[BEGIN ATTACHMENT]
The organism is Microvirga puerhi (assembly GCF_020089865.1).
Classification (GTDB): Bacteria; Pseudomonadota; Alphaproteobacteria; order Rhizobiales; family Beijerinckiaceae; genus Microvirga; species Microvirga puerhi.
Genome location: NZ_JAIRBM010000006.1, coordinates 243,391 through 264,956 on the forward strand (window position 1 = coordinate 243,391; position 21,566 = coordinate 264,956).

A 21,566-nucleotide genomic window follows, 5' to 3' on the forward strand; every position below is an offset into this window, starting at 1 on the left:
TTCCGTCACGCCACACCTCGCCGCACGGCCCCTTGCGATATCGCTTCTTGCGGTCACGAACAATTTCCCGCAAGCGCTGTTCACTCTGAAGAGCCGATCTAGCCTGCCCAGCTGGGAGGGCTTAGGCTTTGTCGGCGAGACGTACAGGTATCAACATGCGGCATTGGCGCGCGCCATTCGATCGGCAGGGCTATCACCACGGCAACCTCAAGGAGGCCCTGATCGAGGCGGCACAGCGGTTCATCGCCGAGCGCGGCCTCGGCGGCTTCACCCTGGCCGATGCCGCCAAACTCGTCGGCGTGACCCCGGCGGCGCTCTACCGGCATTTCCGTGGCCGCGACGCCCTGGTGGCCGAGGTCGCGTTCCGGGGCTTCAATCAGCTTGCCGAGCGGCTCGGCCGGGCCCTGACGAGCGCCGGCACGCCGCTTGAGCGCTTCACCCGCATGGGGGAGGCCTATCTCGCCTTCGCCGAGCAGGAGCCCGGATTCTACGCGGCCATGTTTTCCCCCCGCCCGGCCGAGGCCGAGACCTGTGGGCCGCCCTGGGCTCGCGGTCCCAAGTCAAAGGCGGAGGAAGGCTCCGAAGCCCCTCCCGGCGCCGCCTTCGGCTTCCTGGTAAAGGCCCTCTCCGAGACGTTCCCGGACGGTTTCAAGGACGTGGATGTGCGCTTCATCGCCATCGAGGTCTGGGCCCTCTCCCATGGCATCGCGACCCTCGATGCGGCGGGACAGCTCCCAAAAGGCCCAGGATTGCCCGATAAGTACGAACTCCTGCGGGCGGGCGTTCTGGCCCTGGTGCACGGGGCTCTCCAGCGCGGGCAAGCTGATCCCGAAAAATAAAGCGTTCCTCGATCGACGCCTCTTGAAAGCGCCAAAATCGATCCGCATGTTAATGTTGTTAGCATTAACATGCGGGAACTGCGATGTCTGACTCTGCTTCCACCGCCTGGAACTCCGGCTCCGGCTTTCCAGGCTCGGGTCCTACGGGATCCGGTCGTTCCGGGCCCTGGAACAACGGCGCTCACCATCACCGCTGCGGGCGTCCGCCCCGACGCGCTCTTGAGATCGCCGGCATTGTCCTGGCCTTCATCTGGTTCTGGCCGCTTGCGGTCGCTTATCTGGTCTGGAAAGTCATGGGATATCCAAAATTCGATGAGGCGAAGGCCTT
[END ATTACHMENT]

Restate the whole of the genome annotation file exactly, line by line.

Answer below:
The organism is Microvirga puerhi (assembly GCF_020089865.1).
Classification (GTDB): Bacteria; Pseudomonadota; Alphaproteobacteria; order Rhizobiales; family Beijerinckiaceae; genus Microvirga; species Microvirga puerhi.
Genome location: NZ_JAIRBM010000006.1, coordinates 243,391 through 264,956 on the forward strand (window position 1 = coordinate 243,391; position 21,566 = coordinate 264,956).

A 21,566-nucleotide genomic window follows, 5' to 3' on the forward strand; every position below is an offset into this window, starting at 1 on the left:
TTCCGTCACGCCACACCTCGCCGCACGGCCCCTTGCGATATCGCTTCTTGCGGTCACGAACAATTTCCCGCAAGCGCTGTTCACTCTGAAGAGCCGATCTAGCCTGCCCAGCTGGGAGGGCTTAGGCTTTGTCGGCGAGACGTACAGGTATCAACATGCGGCATTGGCGCGCGCCATTCGATCGGCAGGGCTATCACCACGGCAACCTCAAGGAGGCCCTGATCGAGGCGGCACAGCGGTTCATCGCCGAGCGCGGCCTCGGCGGCTTCACCCTGGCCGATGCCGCCAAACTCGTCGGCGTGACCCCGGCGGCGCTCTACCGGCATTTCCGTGGCCGCGACGCCCTGGTGGCCGAGGTCGCGTTCCGGGGCTTCAATCAGCTTGCCGAGCGGCTCGGCCGGGCCCTGACGAGCGCCGGCACGCCGCTTGAGCGCTTCACCCGCATGGGGGAGGCCTATCTCGCCTTCGCCGAGCAGGAGCCCGGATTCTACGCGGCCATGTTTTCCCCCCGCCCGGCCGAGGCCGAGACCTGTGGGCCGCCCTGGGCTCGCGGTCCCAAGTCAAAGGCGGAGGAAGGCTCCGAAGCCCCTCCCGGCGCCGCCTTCGGCTTCCTGGTAAAGGCCCTCTCCGAGACGTTCCCGGACGGTTTCAAGGACGTGGATGTGCGCTTCATCGCCATCGAGGTCTGGGCCCTCTCCCATGGCATCGCGACCCTCGATGCGGCGGGACAGCTCCCAAAAGGCCCAGGATTGCCCGATAAGTACGAACTCCTGCGGGCGGGCGTTCTGGCCCTGGTGCACGGGGCTCTCCAGCGCGGGCAAGCTGATCCCGAAAAATAAAGCGTTCCTCGATCGACGCCTCTTGAAAGCGCCAAAATCGATCCGCATGTTAATGTTGTTAGCATTAACATGCGGGAACTGCGATGTCTGACTCTGCTTCCACCGCCTGGAACTCCGGCTCCGGCTTTCCAGGCTCGGGTCCTACGGGATCCGGTCGTTCCGGGCCCTGGAACAACGGCGCTCACCATCACCGCTGCGGGCGTCCGCCCCGACGCGCTCTTGAGATCGCCGGCATTGTCCTGGCCTTCATCTGGTTCTGGCCGCTTGCGGTCGCTTATCTGGTCTGGAAAGTCATGGGATATCCAAAATTCGATGAGGCGAAGGCCTT